Sports

Blog: Today Didn't Go Too Well For the Toronto Blue Jays

Toronto Blue Jays star shortstop Jose Reyes injured his hamstring in the first game of the 2014 Major Leabue Baseball season. - Wikimedia Commons (author Keith Allison)
Toronto Blue Jays star shortstop Jose Reyes injured his hamstring in the first game of the 2014 Major Leabue Baseball season.
— image credit: Wikimedia Commons (author Keith Allison)

I love opening days. I even like opening days that aren't really opening days – days like today, which are ceremonial, days that celebrate the 'O Say Can You See's and the awesomeness of everything American, even if the soft opening happened almost two weeks ago in Australia and then on Sunday night.

The Toronto Blue Jays do not love opening Days. Well, the Toronto Blue Jays should not love opening days.

They don't always go like today – a 9-2 loss to division foe Tampa – and they're shocking but not surprising, if that makes any sense.

Although it's heartbreaking to see star shortstop Jose Reyes go down on day one – just another very serious injury in a long history of them – and although it's a little tragic to see knuckleballer R.A. Dickey get blitzed in his first start of 2014, it's somehow predictable.

Last year, the Toronto Blue Jays took Vegas odds and turned them into, perhaps, the most disappointing season in SkyDome – sorry, Rogers Centre – history. When the season started, much like today, reality set in.

2012's fantastic winter turned into a 2013 tragedy. Today, it was more of the same – those identical November deals still coming in like a wrecking ball, which is even worse when you consider that last year's World Series winners – the Boston Red Sox – were forced to blow up their own similar, high-priced, uber-profiled experiment and then won a world championship with a plucky roster of misfit toys, David Ortiz included.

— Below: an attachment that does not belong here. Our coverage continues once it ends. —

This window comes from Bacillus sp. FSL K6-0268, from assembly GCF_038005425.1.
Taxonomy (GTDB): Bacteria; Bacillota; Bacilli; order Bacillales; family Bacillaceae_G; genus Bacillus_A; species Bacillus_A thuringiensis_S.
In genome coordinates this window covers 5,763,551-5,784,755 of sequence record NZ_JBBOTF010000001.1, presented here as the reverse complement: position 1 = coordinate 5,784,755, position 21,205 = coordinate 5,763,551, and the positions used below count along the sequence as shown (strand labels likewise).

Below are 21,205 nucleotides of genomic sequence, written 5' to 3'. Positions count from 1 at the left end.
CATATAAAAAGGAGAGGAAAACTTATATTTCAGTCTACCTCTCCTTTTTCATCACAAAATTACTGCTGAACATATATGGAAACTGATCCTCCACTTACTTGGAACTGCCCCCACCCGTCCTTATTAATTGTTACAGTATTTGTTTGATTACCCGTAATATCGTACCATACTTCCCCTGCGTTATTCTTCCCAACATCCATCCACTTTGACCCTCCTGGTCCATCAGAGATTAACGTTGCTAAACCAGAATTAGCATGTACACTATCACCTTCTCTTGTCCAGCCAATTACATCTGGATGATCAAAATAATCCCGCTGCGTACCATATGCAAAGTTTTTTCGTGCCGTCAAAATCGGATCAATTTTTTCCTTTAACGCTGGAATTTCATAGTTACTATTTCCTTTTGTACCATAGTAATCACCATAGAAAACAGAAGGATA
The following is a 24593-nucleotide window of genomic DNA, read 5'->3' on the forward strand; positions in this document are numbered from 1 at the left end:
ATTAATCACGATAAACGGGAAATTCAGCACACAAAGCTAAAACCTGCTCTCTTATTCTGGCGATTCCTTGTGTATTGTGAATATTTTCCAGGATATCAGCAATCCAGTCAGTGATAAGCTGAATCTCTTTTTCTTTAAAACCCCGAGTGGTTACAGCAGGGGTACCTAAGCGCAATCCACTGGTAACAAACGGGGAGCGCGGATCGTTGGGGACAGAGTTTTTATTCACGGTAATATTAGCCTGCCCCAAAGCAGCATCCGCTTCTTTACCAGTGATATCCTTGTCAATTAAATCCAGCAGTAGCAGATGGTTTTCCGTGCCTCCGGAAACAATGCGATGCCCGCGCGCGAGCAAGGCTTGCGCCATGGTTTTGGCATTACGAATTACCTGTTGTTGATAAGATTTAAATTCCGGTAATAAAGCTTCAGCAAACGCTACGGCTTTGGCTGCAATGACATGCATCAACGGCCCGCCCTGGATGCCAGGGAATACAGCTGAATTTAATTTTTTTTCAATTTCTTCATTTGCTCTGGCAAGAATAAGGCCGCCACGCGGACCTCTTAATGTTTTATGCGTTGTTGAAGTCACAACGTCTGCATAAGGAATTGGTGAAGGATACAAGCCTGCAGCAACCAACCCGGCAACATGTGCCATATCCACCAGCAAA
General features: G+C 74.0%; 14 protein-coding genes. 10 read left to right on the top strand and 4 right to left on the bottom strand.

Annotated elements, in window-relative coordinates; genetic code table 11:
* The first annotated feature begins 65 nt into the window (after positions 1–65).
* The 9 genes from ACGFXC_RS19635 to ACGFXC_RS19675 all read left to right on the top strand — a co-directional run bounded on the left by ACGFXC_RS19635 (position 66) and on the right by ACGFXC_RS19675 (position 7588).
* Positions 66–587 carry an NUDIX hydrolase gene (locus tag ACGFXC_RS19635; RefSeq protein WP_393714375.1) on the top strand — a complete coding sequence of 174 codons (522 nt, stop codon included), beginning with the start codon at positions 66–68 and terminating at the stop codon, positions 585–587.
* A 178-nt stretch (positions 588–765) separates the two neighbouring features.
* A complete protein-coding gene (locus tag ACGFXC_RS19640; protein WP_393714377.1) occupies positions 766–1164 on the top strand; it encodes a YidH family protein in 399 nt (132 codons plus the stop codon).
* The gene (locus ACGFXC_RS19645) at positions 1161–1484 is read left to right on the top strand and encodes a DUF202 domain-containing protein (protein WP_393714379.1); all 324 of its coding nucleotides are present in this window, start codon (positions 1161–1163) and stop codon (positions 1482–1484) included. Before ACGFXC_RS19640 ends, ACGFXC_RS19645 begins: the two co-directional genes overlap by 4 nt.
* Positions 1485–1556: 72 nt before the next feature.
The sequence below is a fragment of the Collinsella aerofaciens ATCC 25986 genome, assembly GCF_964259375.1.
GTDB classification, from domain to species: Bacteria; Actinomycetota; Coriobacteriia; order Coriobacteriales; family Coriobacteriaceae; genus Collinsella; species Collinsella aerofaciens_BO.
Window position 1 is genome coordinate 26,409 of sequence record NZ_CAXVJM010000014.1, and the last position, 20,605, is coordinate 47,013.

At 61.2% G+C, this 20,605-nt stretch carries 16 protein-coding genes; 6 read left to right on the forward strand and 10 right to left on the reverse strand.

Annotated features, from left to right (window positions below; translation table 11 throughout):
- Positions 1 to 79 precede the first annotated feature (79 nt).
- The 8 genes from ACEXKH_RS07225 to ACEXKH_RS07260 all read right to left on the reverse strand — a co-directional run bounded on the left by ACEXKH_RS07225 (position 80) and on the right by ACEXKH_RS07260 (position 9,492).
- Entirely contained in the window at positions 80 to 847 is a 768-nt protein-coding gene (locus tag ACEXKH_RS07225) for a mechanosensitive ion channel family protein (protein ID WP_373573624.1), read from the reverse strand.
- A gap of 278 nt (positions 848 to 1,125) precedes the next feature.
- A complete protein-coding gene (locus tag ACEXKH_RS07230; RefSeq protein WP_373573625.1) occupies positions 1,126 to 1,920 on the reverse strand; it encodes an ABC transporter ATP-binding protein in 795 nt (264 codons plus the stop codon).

With the Jays, though, it's not just bad for Toronto.

Unlike the NHL, where we Canadians are divided along very geographic lines by very different club colour schemes, baseball is different. The Jays are Canada's team, not just Toronto's team. Today's disappointment was as talked about in White Rock, B.C. – virtually as far away as you can get Toronto while still in Canada – as it was in Etobicoke, in Mississauga, and in Brampton, Ontario.

British Columbian basketball fans can rejoice with the Raptors, who somehow smashed their own Ontarian ceiling to make the NBA playoffs. And the Leafs, as disastrous as they have been recently, are still a playoff team next year, barring another monumental setback.

But this wasn't supposed to happen to the Jays. They were supposed to be the one light in Toronto's tunnel. Instead, they're disappointing for a whole new reason – unlike the Leafs or the Raps, the Jays spent a lot and they won Christmas, but they did butt all with the presents.

Then again, it's just opening day. It was brutal, sure, but there are 161 games to go.

And somehow, today still matters, for better or worse. Or for nothing at all.

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